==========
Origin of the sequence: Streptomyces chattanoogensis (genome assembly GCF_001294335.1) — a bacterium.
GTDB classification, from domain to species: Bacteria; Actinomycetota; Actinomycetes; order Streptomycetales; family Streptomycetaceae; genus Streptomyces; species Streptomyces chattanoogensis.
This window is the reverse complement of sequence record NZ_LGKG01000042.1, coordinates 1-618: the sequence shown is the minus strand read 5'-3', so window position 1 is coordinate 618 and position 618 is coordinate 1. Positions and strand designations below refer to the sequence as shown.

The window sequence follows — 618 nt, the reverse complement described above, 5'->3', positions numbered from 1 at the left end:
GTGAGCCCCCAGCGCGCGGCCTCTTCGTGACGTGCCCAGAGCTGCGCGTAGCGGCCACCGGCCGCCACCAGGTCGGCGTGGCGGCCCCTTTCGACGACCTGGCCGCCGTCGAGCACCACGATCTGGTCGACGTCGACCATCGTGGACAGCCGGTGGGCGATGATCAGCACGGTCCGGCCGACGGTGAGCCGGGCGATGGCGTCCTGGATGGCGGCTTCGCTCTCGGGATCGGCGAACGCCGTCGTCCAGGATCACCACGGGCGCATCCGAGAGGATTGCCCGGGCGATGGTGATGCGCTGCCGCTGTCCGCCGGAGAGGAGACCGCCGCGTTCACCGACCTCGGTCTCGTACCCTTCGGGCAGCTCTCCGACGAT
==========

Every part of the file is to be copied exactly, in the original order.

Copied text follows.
Origin of the sequence: Streptomyces chattanoogensis (genome assembly GCF_001294335.1) — a bacterium.
GTDB classification, from domain to species: Bacteria; Actinomycetota; Actinomycetes; order Streptomycetales; family Streptomycetaceae; genus Streptomyces; species Streptomyces chattanoogensis.
This window is the reverse complement of sequence record NZ_LGKG01000042.1, coordinates 1-618: the sequence shown is the minus strand read 5'-3', so window position 1 is coordinate 618 and position 618 is coordinate 1. Positions and strand designations below refer to the sequence as shown.

The window sequence follows — 618 nt, the reverse complement described above, 5'->3', positions numbered from 1 at the left end:
GTGAGCCCCCAGCGCGCGGCCTCTTCGTGACGTGCCCAGAGCTGCGCGTAGCGGCCACCGGCCGCCACCAGGTCGGCGTGGCGGCCCCTTTCGACGACCTGGCCGCCGTCGAGCACCACGATCTGGTCGACGTCGACCATCGTGGACAGCCGGTGGGCGATGATCAGCACGGTCCGGCCGACGGTGAGCCGGGCGATGGCGTCCTGGATGGCGGCTTCGCTCTCGGGATCGGCGAACGCCGTCGTCCAGGATCACCACGGGCGCATCCGAGAGGATTGCCCGGGCGATGGTGATGCGCTGCCGCTGTCCGCCGGAGAGGAGACCGCCGCGTTCACCGACCTCGGTCTCGTACCCTTCGGGCAGCTCTCCGACGAT